For Brisbane-born, Melbourne-based illustrator Des Skordilis, illustration was the only ever option. As a child, anything that found its way to them became a canvas – “crumpled paper, old envelopes and recycled cardboard” – and they spent their time drawing endless pictures of their childhood dog. “Initially, illustration was a form of communicating my feelings,” they tell It’s Nice That. “My earlier drawings were quite serious and dark which was a means of catharsis in my angsty years.” Today, their practice evokes the nostalgic simplicity of childhood, inspired by their love of cartoons and cereal boxes.
In turn, Des’ recent work features “bulbous, joyful figures and radiant block colours,” elements they describe as their signature. These characters can be seen riding a bike or a horse, hugging, dancing and driving a car but no matter what the scenario, the illustrator’s aim is to capture a moment lost in time, in particular, primary school art classes with crayons and torn paper strewed all over the desk. “You’ll notice a lot of textured pastel and crayon in my work that aims to bring the viewer to a place of comforting childlike nostalgia,” they add.
Through the use of mediums including pastels and crayons, Des’ work takes us back to drawings pinned on the fridge but this youthful, nostalgic energy is cleverly achieved through the use of graphic, bold and playful colours and figures. There’s a simplicity to the work which is understated, even disarming in its naivety. “I appreciate considered simple line work and colour palettes that can create something really beautiful,” they explain. This approach then expands into other dimensions, seeing Des producing paintings, sculptures and even claymations. One thing does remain the same, however; their concepts always start as a sketch on paper before being translated into the appropriate medium.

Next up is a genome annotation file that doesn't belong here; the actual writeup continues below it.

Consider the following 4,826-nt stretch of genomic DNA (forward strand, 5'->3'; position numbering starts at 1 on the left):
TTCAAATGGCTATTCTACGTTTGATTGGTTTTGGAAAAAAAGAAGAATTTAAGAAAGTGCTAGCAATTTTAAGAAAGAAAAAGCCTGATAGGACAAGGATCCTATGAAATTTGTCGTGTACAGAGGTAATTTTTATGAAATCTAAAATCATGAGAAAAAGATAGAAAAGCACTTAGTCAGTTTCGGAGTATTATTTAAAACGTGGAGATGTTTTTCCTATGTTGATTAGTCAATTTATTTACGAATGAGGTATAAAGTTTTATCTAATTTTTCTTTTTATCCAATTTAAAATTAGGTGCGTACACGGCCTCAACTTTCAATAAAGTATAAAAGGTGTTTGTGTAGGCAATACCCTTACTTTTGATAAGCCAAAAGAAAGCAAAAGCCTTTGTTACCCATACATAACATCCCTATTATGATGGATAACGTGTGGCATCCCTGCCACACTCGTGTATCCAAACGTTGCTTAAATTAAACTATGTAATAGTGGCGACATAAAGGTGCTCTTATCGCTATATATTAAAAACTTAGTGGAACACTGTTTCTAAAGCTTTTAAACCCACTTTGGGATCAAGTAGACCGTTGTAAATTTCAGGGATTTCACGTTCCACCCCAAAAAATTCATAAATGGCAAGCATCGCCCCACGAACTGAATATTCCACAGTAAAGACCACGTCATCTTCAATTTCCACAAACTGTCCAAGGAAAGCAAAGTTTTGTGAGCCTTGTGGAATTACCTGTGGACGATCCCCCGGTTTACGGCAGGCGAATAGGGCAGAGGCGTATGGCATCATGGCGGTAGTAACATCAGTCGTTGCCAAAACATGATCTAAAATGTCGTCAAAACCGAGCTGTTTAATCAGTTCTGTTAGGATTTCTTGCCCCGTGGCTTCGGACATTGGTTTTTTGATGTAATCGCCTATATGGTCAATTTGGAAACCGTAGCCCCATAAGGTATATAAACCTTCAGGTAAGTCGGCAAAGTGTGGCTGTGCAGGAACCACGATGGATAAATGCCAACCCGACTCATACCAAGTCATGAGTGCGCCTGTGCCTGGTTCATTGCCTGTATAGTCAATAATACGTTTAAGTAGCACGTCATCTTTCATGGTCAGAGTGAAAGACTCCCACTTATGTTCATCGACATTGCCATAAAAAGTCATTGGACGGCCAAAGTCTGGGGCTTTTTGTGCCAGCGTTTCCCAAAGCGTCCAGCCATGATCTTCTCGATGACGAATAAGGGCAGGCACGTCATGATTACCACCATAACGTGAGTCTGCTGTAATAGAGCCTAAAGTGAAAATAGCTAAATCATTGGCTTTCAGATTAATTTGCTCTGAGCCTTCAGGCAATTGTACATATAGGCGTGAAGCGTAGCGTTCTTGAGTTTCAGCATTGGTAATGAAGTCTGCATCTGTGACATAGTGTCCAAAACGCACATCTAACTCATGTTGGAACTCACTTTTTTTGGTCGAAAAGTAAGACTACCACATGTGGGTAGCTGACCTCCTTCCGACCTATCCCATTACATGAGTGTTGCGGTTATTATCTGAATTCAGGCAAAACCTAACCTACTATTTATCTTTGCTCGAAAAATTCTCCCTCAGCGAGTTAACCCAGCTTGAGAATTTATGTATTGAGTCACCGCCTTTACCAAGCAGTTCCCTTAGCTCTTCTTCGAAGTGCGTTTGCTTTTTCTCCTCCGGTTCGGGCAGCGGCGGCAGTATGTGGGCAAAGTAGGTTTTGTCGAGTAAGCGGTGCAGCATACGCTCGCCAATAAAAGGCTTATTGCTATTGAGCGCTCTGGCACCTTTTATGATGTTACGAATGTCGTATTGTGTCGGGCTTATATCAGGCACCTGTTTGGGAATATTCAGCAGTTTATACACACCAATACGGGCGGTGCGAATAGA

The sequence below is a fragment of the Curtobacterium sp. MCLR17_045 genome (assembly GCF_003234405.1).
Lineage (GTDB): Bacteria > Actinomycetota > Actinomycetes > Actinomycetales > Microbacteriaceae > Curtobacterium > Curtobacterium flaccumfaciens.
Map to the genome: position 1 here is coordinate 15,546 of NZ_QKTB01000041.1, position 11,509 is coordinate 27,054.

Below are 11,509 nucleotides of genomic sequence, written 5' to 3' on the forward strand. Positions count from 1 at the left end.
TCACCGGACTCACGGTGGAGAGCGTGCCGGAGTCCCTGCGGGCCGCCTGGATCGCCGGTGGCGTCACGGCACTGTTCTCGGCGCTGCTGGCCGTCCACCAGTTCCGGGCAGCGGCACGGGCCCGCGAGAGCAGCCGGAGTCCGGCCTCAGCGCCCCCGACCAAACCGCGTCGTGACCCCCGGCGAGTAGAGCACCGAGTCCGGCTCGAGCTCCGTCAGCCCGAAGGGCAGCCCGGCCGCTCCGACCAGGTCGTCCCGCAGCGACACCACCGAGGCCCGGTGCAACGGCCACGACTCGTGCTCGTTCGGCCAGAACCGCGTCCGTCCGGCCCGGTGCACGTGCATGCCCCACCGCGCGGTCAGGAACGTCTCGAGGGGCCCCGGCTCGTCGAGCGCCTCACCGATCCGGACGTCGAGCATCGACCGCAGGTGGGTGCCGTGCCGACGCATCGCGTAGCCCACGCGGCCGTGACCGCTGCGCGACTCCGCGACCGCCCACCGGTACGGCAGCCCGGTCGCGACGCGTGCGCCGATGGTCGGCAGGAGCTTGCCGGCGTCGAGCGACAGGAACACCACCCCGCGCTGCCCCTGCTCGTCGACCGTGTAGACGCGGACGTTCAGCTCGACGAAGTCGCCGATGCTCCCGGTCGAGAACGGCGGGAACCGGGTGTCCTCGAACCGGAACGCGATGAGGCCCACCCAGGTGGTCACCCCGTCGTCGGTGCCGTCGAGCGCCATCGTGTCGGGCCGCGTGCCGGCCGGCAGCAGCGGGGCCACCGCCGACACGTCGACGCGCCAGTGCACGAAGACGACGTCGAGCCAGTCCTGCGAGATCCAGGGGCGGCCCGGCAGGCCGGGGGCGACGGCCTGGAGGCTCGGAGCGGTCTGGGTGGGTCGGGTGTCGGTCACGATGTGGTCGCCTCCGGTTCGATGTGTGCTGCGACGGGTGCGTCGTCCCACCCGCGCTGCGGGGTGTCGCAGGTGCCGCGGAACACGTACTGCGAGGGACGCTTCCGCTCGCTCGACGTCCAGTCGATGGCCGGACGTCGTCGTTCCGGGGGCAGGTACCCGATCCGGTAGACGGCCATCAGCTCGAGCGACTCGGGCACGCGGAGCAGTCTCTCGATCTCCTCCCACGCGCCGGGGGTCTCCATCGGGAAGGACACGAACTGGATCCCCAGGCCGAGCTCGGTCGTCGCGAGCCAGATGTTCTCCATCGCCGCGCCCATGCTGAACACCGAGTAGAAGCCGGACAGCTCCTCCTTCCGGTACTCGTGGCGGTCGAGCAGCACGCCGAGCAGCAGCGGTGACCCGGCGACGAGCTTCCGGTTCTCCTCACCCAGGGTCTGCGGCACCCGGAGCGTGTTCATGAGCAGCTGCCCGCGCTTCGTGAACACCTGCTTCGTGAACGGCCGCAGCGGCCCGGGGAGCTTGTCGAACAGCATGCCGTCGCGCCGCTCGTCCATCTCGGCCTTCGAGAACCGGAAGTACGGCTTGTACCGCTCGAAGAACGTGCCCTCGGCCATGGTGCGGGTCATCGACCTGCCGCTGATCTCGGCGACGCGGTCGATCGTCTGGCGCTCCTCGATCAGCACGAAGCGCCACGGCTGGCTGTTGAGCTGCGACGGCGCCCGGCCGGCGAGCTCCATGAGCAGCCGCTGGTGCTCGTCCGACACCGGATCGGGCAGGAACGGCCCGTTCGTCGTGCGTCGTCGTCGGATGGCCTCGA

A recent favourite series of works of theirs, for example, are abstract torn paper collages that are “fun to play with.” They tells us, “I enjoy ripping up the coloured paper and making aesthetic decisions based on the colours and shapes of the paper.” There’s also a commission they completed using crayons, in repose to the lockdown and isolation the world has been experiencing. “The gentle texture of the crayon pastel and complementary colours leans into the mood of staying home, slowing down and being forced to appreciate beauty in stillness,” they remark. Simultaneously though, Des thrives when working digitally on an iPad, “being able to select particular brushes that give my digital work a hand-drawn feel, whilst still incorporating the naive and playful detail of my analogue works.”
Clearly, they’ve perfected an output which can be channelled through any avenue that Des sees fit. It means their entire portfolio feels familiar and consistent, yet there’s enough variation to keep us guessing. What really stands out though, is Des’ fervour for their practice, eager to always be trying something new or exciting. It’s a sentiment they express when telling us “I love the freedom of putting pencil to paper and creating my own little world.”
Looking ahead, Des plans to figure out how to navigate the world in a different way than before but still “creating, embracing and playing with various mediums.” In the immediate future, that’ll be woodwork, they conclude: “I’ve recently bought a scroll saw and I’ve been teaching myself how to create wooden sculptures which I plan to exhibit in the future.”
About the Author
Ruby joined the It’s Nice That team as an editorial assistant in September 2017 after graduating from the Graphic Communication Design course at Central Saint Martins. In April 2018, she became a staff writer and in August 2019, she was made associate editor. Get in contact with Ruby about ideas you may have for long-form stories on the site.